Free Resources

DEPA values our teachers and are proud to honour their experience and knowledge.

Here, we introduce a DEPA NSW member and take a peek inside their studio/classroom to learn more about our community, and consider best-practice pedagogy.

Danielle Bennie is the Head of Dance at Bethany College Hurstville. Dancing since the age of 3, Danielle loves spending time with her daughter, Ava, 6 and her two Burmese Cats, Moe and Curly.

Hi! I am: Danielle Bennie

I teach at: Bethany College Hurstville

I’ve been here: 13 years as Head of Dance.

I first began dancing: Age 3, at Michelle Anne Dance Academy.

I first began teaching: in 2004, at Bethany College!

My favourite style to teach: Lyrical.

The most special teaching memory of my career: To single out one special moment is very hard. Every year I enjoy watching the students develop their talents. Seeing where they start to where they finish is special for me to observe. I also love it when even after they have left year 12, they come back to me and tell me what they’re up to.

The most ridiculous thing that has ever happened in my classroom: I held a practical dance lesson in the school’s hallway between classes due to a timetabling error. I had a teacher walk out of their class to turn off my music!

The greatest teaching success I have enjoyed was: The successful results my students have achieved in the HSC. In addition to having students in my class place first, third and fourth, over the last three years, 90% of my students were placed in the top 20% of the state.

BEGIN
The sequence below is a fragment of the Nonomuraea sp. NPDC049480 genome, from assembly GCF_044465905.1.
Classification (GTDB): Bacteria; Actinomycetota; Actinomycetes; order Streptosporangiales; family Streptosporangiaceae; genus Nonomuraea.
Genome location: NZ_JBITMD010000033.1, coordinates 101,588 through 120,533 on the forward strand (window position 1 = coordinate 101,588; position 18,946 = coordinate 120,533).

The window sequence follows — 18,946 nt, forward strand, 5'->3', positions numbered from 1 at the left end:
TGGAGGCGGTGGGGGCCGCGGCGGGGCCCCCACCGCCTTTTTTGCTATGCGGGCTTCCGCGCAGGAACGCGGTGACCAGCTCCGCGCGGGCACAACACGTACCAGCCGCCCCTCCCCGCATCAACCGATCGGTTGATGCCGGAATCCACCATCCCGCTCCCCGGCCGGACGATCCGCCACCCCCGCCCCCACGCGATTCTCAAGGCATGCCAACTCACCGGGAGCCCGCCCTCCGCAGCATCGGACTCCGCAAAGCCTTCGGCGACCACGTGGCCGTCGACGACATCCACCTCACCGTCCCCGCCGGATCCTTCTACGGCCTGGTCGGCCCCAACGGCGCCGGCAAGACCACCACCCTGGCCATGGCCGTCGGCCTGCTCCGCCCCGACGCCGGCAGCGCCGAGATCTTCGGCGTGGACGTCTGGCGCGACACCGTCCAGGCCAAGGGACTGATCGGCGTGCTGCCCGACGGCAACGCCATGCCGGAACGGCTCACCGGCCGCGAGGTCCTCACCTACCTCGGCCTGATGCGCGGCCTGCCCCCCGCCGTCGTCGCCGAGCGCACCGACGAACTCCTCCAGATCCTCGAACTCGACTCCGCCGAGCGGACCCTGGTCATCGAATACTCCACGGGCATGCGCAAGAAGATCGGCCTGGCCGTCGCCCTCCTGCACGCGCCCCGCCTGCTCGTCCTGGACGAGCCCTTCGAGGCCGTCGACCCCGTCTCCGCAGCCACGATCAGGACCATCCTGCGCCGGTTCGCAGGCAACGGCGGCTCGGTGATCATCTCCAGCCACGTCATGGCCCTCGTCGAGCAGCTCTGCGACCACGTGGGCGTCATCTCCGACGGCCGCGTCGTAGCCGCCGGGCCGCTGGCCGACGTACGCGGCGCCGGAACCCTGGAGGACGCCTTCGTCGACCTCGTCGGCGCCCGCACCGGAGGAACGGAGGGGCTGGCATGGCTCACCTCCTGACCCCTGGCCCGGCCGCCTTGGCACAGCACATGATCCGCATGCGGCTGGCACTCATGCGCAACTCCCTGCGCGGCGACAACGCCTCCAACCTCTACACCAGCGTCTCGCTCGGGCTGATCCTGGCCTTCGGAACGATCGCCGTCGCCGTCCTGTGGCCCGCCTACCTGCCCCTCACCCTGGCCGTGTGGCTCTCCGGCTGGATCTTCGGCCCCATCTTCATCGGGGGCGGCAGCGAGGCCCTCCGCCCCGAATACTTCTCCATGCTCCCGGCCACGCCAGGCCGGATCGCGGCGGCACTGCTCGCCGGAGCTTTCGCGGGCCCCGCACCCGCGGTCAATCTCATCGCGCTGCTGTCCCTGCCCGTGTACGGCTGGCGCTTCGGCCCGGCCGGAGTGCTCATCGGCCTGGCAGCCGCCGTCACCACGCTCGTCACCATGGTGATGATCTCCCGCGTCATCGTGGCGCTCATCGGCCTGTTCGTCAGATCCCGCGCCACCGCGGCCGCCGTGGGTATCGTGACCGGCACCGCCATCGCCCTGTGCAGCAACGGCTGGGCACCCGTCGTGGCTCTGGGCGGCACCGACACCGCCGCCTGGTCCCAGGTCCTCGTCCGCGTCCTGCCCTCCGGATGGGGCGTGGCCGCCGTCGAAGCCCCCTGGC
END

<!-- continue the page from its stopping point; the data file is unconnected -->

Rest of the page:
My proudest teaching moment: Establishing a student teacher initiative for the extra-curricular dance program known as “Team Dance Bethany”. By acknowledging the choreographic talents and leadership potential of students, I enable the students to build on their capacity by giving them the opportunity to organise, audition and mentor students. Many of the student’s works have placed in Dance competitions ranging from Catholic Dance School Competitions to the City of Sydney Dance Eisteddfods.

Pedagogically, I specialise in: By taking the time to know both the student’s cognitive and physical ability, I create learning experiences for the students that cater for their ability, this differentiated ‘low entry/high exit’ approach enables the students to challenge themselves at their levels. Also, by giving the students the opportunity to be stakeholders in their learning, they develop an ownership and maturity. I find that knowing your student and establishing a student-centred approach is an authentic way to teach in this modern setting.

One tip I’d give graduating dance teachers in their first year: To develop professional relationships. Uni does a great job in developing teaching practice and content so the teachers coming in, are very competent in these fields. However, I advise new teachers to be aware that the teachers in their new schools come with a wealth of knowledge in theory, management and structures. Listen to them, ask them for advice and develop these relationships. This way you are building your teacher credibility.

A short learning experience, programming, administration or student-management trick which never fails: Make sure you are organised! Write/type everything down in your planner whether it be electronic or old school day planner!

My favourite aspect of teaching in a school is: Providing a holistic approach to dance. Not just focusing on the movement but providing an in depth theoretical perspective of dance as an artform.